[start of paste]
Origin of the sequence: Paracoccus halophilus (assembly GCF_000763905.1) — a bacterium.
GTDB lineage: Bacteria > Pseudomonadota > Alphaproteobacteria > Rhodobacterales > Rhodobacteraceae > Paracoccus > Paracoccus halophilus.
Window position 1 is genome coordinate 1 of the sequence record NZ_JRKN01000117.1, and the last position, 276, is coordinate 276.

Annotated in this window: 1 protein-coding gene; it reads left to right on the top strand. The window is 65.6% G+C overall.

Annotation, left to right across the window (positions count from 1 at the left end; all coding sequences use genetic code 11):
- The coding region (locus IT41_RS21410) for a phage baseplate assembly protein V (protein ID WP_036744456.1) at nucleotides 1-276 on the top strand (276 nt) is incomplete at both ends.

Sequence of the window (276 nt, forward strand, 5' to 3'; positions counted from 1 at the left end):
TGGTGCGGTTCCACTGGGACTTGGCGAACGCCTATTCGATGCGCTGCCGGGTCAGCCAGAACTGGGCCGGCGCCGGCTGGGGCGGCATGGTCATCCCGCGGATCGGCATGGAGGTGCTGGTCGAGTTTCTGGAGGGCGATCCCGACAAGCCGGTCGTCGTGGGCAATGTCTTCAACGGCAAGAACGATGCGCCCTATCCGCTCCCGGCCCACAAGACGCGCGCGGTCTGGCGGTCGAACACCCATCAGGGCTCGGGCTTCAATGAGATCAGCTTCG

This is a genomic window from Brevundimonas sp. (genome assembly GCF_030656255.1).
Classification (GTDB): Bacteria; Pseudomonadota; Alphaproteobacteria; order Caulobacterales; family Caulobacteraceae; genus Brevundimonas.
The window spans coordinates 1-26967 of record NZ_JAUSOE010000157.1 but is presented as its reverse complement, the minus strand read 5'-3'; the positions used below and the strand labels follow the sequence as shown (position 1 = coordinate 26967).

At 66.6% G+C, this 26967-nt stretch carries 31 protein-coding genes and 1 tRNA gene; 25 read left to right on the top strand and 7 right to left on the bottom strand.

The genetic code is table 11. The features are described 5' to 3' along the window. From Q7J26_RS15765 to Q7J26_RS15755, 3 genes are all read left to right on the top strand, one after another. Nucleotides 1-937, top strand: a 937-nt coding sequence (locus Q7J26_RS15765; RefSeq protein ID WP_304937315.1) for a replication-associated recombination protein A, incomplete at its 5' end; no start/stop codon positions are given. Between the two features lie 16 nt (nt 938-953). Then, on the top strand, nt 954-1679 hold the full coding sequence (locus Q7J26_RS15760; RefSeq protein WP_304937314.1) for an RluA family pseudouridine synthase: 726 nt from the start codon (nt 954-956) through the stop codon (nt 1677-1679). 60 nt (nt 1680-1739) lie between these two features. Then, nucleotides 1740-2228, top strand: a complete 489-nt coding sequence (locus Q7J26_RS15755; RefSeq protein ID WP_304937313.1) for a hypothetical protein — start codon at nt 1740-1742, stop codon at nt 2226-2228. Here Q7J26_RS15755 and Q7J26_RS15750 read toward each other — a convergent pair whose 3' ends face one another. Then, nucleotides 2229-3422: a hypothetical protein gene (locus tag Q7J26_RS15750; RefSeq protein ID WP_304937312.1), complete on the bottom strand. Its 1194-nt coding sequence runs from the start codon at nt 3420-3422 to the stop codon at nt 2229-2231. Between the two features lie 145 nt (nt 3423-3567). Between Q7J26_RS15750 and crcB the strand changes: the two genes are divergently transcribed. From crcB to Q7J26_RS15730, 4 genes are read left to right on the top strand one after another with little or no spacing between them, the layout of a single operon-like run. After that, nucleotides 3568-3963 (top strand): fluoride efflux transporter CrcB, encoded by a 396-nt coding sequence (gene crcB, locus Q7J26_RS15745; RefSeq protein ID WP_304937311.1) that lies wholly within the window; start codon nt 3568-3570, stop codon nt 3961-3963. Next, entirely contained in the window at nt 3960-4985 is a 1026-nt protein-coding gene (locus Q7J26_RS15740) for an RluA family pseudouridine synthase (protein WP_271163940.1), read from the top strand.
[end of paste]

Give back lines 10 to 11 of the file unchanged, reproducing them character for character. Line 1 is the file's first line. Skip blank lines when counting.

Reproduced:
Classification (GTDB): Bacteria; Pseudomonadota; Alphaproteobacteria; order Caulobacterales; family Caulobacteraceae; genus Brevundimonas.
The window spans coordinates 1-26967 of record NZ_JAUSOE010000157.1 but is presented as its reverse complement, the minus strand read 5'-3'; the positions used below and the strand labels follow the sequence as shown (position 1 = coordinate 26967).